Report advocates winding down Canada retail savings bond program
OTTAWA (Reuters) - The Canadian government should wind down or pare back its retail debt program, a commissioned report advised on Wednesday, a recommendation that the country's finance minister did not accept.
The program, created in 1946 as a way to provide Canadians with a secure savings instrument, runs the Canada Savings bonds and Canada Premium bonds.
The report done by auditing, tax and advisory firm KPMG found that there is "currently no valid economic rationale" for the program. The firm noted that the program is no longer a net source of funds for the government, since overall sales do not exceed redemptions. A spokesman for Finance Minister Joe Oliver said the minister did not accept the recommendations of the government-commissioned report.
The evaluation was undertaken to assess the effectiveness of the Finance Department and Bank of Canada in enabling the program to give Canadians access to government retail savings instruments in a cost-effective manner.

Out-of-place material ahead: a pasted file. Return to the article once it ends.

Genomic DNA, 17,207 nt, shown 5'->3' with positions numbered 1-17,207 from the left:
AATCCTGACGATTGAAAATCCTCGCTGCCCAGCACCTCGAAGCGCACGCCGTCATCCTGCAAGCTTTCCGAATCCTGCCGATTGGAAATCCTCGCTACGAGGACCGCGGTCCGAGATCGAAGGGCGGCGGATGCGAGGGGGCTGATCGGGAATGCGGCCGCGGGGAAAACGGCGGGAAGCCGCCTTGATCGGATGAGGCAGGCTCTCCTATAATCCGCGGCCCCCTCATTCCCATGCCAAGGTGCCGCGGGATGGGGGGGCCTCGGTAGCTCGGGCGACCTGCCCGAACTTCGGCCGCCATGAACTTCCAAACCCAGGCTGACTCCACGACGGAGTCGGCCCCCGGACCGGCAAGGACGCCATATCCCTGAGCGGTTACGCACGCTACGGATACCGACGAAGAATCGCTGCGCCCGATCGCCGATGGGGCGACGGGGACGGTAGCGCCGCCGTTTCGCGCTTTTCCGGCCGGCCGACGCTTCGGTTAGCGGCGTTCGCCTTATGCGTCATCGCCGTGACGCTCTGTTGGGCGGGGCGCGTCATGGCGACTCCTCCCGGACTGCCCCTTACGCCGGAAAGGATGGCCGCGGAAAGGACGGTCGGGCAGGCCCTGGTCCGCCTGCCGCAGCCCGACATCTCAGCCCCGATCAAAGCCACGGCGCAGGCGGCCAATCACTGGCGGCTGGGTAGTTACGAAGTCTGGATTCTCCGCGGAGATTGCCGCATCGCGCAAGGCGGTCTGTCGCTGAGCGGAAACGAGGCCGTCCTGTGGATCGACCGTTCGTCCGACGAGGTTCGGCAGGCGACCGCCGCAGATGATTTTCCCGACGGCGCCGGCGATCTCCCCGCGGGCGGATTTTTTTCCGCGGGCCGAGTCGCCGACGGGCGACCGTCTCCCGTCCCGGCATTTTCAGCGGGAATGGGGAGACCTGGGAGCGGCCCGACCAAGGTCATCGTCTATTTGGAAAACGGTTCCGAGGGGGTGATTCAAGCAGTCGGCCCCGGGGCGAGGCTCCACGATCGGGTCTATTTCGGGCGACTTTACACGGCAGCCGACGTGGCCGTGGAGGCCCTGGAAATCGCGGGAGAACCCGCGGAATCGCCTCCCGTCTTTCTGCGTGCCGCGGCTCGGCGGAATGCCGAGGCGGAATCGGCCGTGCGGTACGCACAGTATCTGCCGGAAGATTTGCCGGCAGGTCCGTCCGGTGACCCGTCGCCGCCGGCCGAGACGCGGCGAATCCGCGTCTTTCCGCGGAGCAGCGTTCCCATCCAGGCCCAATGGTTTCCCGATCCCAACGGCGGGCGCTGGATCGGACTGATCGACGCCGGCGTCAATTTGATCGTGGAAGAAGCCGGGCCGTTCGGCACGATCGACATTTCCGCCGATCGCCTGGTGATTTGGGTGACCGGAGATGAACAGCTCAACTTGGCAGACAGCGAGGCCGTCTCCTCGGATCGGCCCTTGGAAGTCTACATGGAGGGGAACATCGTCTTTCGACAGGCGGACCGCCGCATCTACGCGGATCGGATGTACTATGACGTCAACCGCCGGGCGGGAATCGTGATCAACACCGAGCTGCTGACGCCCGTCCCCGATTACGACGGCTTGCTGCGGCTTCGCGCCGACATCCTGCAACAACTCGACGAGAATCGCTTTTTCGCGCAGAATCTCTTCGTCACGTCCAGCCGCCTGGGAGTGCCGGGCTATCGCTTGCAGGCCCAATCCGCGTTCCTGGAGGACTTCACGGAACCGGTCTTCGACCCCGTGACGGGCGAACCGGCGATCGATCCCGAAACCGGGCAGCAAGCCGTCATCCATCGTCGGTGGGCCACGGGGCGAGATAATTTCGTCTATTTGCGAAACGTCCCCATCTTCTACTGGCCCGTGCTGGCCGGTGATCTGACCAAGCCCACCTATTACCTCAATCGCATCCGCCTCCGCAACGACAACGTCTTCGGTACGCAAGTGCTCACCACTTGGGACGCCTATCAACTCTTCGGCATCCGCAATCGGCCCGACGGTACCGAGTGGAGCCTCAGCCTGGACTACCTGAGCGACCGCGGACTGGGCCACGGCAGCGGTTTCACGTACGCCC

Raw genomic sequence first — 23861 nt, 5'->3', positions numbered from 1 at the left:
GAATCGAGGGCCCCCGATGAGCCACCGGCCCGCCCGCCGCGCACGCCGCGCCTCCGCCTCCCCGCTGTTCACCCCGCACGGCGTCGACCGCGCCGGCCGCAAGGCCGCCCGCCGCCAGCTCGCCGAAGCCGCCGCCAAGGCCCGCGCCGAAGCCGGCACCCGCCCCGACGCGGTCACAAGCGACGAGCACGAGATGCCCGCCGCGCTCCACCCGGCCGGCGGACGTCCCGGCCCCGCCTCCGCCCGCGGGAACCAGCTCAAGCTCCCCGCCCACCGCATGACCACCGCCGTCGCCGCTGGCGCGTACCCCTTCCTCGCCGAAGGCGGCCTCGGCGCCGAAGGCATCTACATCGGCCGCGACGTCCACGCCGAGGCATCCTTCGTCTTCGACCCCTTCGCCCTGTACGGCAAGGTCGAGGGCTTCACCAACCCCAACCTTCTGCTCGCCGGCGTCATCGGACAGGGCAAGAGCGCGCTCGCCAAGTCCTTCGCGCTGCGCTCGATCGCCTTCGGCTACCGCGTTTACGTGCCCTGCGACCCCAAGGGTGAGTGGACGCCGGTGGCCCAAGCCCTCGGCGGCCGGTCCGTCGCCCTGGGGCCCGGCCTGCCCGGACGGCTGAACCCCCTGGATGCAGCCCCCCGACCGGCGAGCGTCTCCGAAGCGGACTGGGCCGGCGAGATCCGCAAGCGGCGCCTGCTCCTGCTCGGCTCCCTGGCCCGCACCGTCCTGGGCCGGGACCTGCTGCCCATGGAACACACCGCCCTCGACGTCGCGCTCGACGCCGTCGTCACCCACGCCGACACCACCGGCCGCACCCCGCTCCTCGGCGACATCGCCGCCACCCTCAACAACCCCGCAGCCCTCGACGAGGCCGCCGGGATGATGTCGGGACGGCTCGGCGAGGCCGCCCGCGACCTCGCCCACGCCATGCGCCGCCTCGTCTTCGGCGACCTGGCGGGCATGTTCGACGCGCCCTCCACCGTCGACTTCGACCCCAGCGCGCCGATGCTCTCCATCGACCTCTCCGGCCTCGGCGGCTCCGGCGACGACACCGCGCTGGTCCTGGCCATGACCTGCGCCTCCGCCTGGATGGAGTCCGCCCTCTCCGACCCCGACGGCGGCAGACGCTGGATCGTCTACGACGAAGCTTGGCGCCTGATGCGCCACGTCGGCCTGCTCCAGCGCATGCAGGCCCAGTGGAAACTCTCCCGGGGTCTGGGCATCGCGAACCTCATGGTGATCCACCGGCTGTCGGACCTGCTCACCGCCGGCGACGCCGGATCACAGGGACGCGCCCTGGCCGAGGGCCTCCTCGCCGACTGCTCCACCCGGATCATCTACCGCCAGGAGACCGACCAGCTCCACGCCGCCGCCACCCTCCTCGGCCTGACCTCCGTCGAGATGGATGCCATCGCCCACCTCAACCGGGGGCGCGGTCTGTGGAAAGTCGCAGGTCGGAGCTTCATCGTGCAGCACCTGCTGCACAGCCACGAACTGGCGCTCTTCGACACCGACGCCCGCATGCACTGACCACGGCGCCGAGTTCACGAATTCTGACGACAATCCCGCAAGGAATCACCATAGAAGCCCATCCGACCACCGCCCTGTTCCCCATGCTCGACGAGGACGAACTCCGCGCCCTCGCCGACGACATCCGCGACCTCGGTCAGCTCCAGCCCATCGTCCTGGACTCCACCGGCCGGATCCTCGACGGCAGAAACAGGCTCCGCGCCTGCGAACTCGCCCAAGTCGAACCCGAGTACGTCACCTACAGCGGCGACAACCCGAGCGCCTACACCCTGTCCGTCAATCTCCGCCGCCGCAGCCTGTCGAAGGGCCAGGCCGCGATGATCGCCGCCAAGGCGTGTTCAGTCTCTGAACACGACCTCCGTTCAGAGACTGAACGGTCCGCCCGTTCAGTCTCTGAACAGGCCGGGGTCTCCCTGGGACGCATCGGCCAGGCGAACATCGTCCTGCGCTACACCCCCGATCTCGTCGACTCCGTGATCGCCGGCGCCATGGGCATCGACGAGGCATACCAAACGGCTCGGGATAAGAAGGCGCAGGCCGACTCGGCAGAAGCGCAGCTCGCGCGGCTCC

Despite a number of initiatives over the years to improve the program and better align it with investors' needs, the stock of retail debt was less than C$7.7 billion ($6.26 billion) as of March 2013, according to the report. The program held 0.7 percent of the market share of insured retail savings instruments in Canada in 2013.
The report said the program is not a cost-effective way for the government to raise funds and, given the low interest rate environment and increasing administration costs, it is doubtful the program could return to being cost effective.
"The primary recommendation of the evaluation study team is that the Retail Debt Program be wound down in an orderly fashion," the report said.
It also noted that there is currently only a very limited need for the program from Canadians as other retail debt instruments insured by the Canadian Deposit Insurance Corporation "leave virtually no market void unaddressed."
If the government did not wind the program down, the report's fall-back recommendation is a no-frills version which would eliminate the costly payroll sales channel and would maintain a cash sales channel.
(Reporting by Randall Palmer and Leah Schnurr; Editing by David Gregorio)
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